While idly scanning the map, I also noticed that Scotland has been expanding quite a bit, and has even gained a foothold in Ireland. They seem to be staying put in Ulster right now, and neighboring regions are on guard. It'll be a little while until the Scots are a threat to Connacht, but I'm keeping an eye on them for now. If they try to enter my territory I have a number of alliances at my disposal including Castille, Sweden, Norway, and France. Hopefully the threat of being stomped by some of Europe's greatest powers with give Scotland pause before trying to invade my fair dukedom.

Naughty wife
During the post-war years, Enri's
wife to a liking to smutty literature
Meanwhile, I've also been learning about the different succession laws as well as how titles pass hands. I finally decided to give Enri's brother a landed title since he wouldn't shut up about it, so he became the Baron of Anchory. He seemed happy about that, but a few years later because he'd married a daughter of the French royal family he somehow managed to become the King of Leon. I don't think he let the title go to his head because he stayed on as Enri's religious adviser on the Connacht council. The problem here is that I also wound up changing my succession laws to agnatic-cognatic primogeniture, which gives all titles and lands to a ruler's oldest son upon death. With that it's apparently important to have a landed title to give to your heir, and now I have none to give. It's not the end of the world, and not entirely necessary, but it would have been nice to make him a baron. Live and learn I guess.

Also, it seems like Enri's heir, Emich, also turned into a complete moron the moment I changed the succession laws.  Suddenly he was running around plotting murders left and right.  My spymaster discovered these schemes twice before getting bumped off himself by the idiot.  It's like he figured he's guaranteed to be duke now, so he can do whatever he wants.  After that I'd finally had enough and figured I'd toss the lad in prison for a few years while he takes some time to think about what he's done.  Instead he managed to avoid arrest, and buggered off to the Continent.  Now he's off fighting in the Crusades.

Renegade son
One boneheaded son may cost me my entire dynasty
With that I'm left wondering how secure my family line is. If Emich is gone, does that mean there's no one left to take the throne in primogeniture succession? Enri has three other sons, so if Emich doesn't take the throne, I really hope one of them can rule instead. If not, I may be facing game over soon assuming the family line cannot continue to rule under the new laws. Next time I play a session of this game, if I have an heir that starts behaving badly I'll likely just have him executed instead. I have a feeling that may be the better way to go. For now, I'm hoping that Emich dies in the Crusades. It'll certainly make my life a lot easier.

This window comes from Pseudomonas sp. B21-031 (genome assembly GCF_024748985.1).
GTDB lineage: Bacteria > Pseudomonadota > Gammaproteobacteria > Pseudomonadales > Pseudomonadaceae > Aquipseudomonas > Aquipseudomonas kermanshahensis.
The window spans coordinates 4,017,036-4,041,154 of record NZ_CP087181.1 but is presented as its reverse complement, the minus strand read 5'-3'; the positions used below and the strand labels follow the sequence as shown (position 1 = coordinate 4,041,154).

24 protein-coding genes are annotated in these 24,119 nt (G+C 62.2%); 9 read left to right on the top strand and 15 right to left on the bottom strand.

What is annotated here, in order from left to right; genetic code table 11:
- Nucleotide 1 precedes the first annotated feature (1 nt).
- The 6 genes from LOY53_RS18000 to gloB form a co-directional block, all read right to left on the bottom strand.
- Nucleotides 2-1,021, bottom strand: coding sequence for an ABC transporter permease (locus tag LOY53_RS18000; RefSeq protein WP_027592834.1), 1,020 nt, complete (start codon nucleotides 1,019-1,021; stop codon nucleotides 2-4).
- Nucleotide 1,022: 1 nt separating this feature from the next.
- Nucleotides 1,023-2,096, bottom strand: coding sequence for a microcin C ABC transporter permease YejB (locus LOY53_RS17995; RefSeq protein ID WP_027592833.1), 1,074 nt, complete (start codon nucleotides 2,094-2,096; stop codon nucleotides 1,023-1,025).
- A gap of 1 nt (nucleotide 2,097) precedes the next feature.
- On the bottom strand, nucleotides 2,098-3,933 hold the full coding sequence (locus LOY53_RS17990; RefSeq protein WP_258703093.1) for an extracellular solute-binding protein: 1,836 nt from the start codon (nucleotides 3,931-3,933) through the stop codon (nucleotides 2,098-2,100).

Monday, 29 October 2012

Crusader Kings II Part 17.35201593: At last! Briefne is Mine!

Trying to survive the regency period
Nothing spells fun like having a child on the throne
Obviously the title of this post is pretty spoiler-ific, but before getting into tales of glorious conquest, let's start at the beginning of Heinrich I's reign because he had a lot running against him when he came to power. Hell, he wasn't even allowed to rule by himself, so his mother was appointed Regent until the lad came of age (the game allows me to make all of the decisions myself during this period, so I didn't need to worry about her meddling in affairs). It was a bit of a worrisome situation to be in because if there's one thing that ambitious medieval types like, it's children on the thrown. They're perfect targets for accidents, attempts at marginalizing, and just power plays in general. They see someone weak, and go straight for the jugular.

Planning an assassination
Sometimes you just have to
bring the hammer down on
troublemakers
The only consolation in this was that Heinrich was already 14, and it would only be a couple of years until he'd be considered an adult. He just needed to hold out a little bit longer, all the while trying to improve everyone's opinions of him. It was a rough ride, as a revolt broke out shortly after his father died. It was quashed easily, and Connacht's marshal was assigned the task of making sure no more of these happened during the remainder of Heinrich's regency period. Those jerks in Briefne even used the commotion as an opportunity to once again usurp the title of duke from my region. It would be a short lived changing of hands.

Once Heinrich reached 16, things calmed down a bit. A decent number of his nobles were at least tolerating him, and the members of his council seemed to think he was a pretty okay guy. About the only real problem that kept popping up was that one of my courtiers kept assassinating my spymasters, and these guys had pretty good intrigue stats, so it got annoying after a while, and I had to stop it by plotting an assassination attempt of my own on her. It took a little while to find co-conspirators for this because a lot of people had a high opinion of her, but eventually I found a couple, and we got to scheming. It took about a year, but we finally managed to bump her off through poison. Other than that, though, things were quiet in Connacht.